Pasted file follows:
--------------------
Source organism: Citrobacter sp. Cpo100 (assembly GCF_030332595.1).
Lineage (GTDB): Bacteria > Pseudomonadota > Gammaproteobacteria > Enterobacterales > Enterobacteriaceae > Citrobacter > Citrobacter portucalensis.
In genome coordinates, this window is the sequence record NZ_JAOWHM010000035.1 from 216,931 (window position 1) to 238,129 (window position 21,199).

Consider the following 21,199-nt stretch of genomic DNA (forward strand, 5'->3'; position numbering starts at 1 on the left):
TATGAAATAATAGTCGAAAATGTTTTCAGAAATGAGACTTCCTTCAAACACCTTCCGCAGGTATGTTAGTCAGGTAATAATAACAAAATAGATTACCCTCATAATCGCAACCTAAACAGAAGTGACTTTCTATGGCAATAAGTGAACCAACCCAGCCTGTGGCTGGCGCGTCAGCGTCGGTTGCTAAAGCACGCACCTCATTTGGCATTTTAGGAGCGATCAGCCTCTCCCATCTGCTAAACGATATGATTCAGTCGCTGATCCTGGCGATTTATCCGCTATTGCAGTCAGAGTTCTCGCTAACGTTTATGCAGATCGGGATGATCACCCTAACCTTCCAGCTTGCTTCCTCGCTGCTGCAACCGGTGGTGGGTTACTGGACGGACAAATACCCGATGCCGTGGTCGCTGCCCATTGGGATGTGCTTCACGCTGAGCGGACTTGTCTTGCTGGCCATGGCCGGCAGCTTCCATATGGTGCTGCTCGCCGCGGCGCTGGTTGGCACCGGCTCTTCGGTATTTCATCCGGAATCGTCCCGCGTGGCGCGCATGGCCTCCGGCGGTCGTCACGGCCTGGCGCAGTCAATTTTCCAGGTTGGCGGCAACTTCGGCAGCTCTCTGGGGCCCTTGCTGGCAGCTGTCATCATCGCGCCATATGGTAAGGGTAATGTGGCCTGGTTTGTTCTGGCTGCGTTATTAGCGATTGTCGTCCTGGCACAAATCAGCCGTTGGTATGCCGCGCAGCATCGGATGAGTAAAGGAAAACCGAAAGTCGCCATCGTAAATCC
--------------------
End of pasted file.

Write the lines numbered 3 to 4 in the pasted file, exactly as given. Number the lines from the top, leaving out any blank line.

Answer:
In genome coordinates, this window is the sequence record NZ_JAOWHM010000035.1 from 216,931 (window position 1) to 238,129 (window position 21,199).

Consider the following 21,199-nt stretch of genomic DNA (forward strand, 5'->3'; position numbering starts at 1 on the left):